But, first up today, some good news! The US Supreme Court has declined to hear North Carolina Republicans' appeal of the US 4th Circuit Appeals Court ruling last year striking down what many have describes as the "Mother of All Voter Suppression" laws. The appellate court had found that state Republicans included provisions in the law that were intentionally discriminatory in that they were drafted in order to "target African-Americans with almost surgical precision".
But while that law was blocked last year in NC and will now remain blocked for the foreseeable future there, a similarly discriminatory Photo ID voting restriction was allowed to be used in Wisconsin last year, where Trump is said to have won by just 22,000 votes despite some 300,000 voters in the Badger State — disproportionately African-American, poor, elderly and students — who do not have the type of ID now required to vote under the GOP's restriction.
Last week, we detailed a new analysis of the affect of that law on the Presidential election results in WI last year, finding that some 200,000 otherwise legal voters may have been prevented from casting their vote. Today, we detail some of the specific voters who were prevented from voting last November, because of the discriminatory law, including, as media reports say: "The Navy veteran whose out-of-state driver's license did not suffice, or the dying woman whose license had expired, or the recent graduate whose student ID was deficient", among others.
Then, we're joined by Vox' Roberts who, late last week, published a Tweetstorm in response to Donald Trump's firing of FBI Director James Comey, in which he attempted to explain why it's so difficult, if not impossible, for journalists, politicians and the public to make sense of the President's decision making process. That is largely, Roberts detailed in his Tweetstorm and in a follow-up article at Vox and to me today, because Trump doesn't have any such process — at least beyond what feels good at the moment he makes the decision based largely on whatever the last person he talked to told him about the issue.
Roberts' assessment, which cites psychological conditions such as Narcissistic Personality Disorder and something called "Theory of Mind", actually helps to illuminate the reasons for Trump's otherwise, seemingly, reason-free process.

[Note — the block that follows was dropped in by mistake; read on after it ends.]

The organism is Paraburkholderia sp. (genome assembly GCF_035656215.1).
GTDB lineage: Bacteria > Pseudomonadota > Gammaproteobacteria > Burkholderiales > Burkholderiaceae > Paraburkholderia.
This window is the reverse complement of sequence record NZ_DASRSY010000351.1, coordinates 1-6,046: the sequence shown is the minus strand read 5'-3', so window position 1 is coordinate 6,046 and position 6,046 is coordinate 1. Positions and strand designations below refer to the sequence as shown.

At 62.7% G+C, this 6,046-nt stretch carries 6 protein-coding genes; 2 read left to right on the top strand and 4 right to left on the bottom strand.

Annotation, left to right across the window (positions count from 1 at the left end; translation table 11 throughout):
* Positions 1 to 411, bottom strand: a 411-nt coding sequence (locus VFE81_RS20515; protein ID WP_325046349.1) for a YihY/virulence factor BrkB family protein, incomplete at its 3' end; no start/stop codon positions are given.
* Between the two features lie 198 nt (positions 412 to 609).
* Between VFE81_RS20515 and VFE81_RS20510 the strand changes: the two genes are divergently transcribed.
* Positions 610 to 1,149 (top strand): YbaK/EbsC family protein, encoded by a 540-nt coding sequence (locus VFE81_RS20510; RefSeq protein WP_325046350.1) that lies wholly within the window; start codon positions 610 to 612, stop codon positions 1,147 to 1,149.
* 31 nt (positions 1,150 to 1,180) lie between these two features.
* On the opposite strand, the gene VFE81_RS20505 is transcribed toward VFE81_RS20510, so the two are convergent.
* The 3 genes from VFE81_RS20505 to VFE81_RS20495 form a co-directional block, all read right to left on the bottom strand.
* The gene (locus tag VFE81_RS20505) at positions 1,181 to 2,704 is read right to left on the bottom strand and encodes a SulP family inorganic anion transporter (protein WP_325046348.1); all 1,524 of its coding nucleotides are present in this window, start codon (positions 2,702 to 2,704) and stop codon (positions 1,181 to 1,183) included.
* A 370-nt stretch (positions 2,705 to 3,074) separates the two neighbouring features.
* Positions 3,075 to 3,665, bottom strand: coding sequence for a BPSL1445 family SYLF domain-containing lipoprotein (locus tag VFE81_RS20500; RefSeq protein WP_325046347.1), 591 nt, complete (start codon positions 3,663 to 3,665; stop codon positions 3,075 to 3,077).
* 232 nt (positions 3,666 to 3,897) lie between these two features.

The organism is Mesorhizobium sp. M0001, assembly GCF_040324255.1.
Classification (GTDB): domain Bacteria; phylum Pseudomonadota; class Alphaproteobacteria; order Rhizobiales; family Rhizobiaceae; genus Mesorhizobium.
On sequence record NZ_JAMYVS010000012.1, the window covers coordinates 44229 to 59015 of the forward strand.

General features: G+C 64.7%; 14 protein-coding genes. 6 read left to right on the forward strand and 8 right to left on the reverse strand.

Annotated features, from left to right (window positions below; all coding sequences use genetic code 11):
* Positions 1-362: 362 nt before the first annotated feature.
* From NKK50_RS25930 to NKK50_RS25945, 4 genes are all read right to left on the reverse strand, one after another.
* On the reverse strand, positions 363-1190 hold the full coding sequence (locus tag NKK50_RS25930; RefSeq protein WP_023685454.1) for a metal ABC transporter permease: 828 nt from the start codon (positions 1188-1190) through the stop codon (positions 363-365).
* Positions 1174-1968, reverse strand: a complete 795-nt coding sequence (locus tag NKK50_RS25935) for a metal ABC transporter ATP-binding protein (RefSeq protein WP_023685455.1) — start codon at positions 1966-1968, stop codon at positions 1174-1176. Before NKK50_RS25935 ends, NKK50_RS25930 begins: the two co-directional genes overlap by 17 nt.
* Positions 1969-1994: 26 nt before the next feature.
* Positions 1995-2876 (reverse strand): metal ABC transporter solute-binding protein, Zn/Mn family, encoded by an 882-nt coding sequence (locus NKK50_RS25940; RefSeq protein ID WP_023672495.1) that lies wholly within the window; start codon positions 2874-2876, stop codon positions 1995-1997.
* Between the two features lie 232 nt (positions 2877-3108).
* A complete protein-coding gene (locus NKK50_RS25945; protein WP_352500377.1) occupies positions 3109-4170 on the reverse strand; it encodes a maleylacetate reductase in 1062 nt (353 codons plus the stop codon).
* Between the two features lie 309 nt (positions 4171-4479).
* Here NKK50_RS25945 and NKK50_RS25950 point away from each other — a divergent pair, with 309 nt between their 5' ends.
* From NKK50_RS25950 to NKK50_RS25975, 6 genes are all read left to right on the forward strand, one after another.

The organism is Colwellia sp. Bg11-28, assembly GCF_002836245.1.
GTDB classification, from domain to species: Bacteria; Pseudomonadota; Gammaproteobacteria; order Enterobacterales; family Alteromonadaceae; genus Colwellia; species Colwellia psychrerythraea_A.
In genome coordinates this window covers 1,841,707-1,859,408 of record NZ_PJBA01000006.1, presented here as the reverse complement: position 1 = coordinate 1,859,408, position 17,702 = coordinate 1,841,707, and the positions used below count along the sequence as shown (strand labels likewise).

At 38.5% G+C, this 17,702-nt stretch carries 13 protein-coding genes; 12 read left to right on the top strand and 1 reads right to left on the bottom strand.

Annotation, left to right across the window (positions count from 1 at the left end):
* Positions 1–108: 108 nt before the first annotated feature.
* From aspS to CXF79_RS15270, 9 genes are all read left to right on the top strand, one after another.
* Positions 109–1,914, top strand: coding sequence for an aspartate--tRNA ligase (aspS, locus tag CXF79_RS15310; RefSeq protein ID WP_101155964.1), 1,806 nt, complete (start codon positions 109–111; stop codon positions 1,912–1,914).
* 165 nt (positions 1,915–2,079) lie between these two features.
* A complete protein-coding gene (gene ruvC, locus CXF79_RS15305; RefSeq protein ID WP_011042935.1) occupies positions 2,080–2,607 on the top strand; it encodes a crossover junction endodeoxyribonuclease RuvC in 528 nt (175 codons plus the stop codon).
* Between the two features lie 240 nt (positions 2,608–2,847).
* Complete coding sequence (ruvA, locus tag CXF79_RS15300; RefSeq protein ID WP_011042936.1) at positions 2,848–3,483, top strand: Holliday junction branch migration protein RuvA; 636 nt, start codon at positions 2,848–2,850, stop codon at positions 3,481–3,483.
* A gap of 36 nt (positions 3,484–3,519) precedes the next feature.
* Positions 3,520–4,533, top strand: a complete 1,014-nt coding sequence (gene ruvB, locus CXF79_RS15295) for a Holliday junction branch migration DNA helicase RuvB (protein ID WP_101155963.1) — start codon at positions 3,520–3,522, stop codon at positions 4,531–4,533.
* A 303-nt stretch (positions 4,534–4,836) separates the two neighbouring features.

"There's clearly something wrong with the dude," says Roberts. "From all indications he just doesn't have those beliefs and commitments that carry over from situation to situation. By all indications on the surface, what he's doing is: every situation is new. He gropes around for what makes him feel powerful or in charge, and then sort of lunges at that, with no thought of commitments that came before, or consequences that might come after, or how it relates to other things he's said, or other people he's committed to, or anything really!"
"I compare it to a goldfish. Every situation is new. Every day is new. And he's just this sort of bundle of impulses." But while that, Roberts explains, makes Trump so difficult to cover from a journalistic standpoint, or to understand from a political or voter's perspective, it's also what makes him exceedingly dangerous. "Imagine if there's a viral outbreak, or imagine if North Korea really tries to provoke him. Even his allies — even the people in his administration — have to be thinking 'Do I know what he's going to do in that situation?'"
While many try to explain Trump's decisions as some grand design, or even as an attempt to distract from one issue or another, Roberts argues it's usually far simpler (and more troubling) than that. He also speaks to what we — journalists, politicians and citizens — can all do now in hopes of minimizing the damage that he will be able to cause until he finally leaves office one way or another.
Have you heard the news? Sign up to our Telegram channel and we'll keep you up to speed!